However, Trump kept saying the election was rigged, maybe he was right.

Comment Re:Not gonna happen (Score 1) 400

Russia isn't really a superpower any more.

They're a military power, a nuclear power and a regional power, but they lack the ability to truly impact global politics (other than by influencing foreign elections to elect their puppets).

Financially, they're not in the top 10.
Militarily, yes, they can fire missiles at you, but they're only able to directly invade or occupy their immediate neighbours.

Their navy is nothing impressive. For example they only have 1 Aircraft carrier, less than Australia, Egypt, France, Italy, Japan, and the US. No greater than Brazil, China, India, South Korea, Spain, Thailand, and the UK.

So whereas their military threat poses a menace to their immediate neighbours, and their nuclear arsenal is 2nd to none, in a conventional battle they can only worry their immediate neighbours; Eastern Europe, Asia.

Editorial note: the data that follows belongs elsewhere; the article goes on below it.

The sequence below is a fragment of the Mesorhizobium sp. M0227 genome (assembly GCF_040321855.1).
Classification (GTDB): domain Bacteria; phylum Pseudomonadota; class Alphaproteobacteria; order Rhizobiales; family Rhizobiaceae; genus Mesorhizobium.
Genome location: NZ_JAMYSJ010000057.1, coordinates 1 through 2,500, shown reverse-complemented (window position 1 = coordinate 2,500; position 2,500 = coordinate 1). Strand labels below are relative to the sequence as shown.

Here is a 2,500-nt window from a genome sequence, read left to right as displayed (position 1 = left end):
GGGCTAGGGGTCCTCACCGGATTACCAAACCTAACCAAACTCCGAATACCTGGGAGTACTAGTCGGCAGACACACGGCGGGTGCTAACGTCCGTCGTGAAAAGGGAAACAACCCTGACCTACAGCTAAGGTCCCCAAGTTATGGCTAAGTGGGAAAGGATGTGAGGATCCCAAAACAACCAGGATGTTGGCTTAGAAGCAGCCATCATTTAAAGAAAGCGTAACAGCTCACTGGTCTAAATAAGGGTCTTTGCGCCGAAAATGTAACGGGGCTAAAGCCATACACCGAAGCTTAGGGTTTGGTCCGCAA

Their brazenness comes down to their nuclear arsenal. Something they can't use without major repercussions. And whereas their land and air forces may be quite strong, they're not world-beaters, and in any long drawn war, Russia would lack the capital to maintain a big war or create the industry needed to sustain one. Russia is easily neutralized by stopping oil trade.

Take away Russia's nukes and they wouldn't be a significant threat.

Comment Enforcement (Score 5, Insightful) 142

How do you enforce a digital Geneva convention?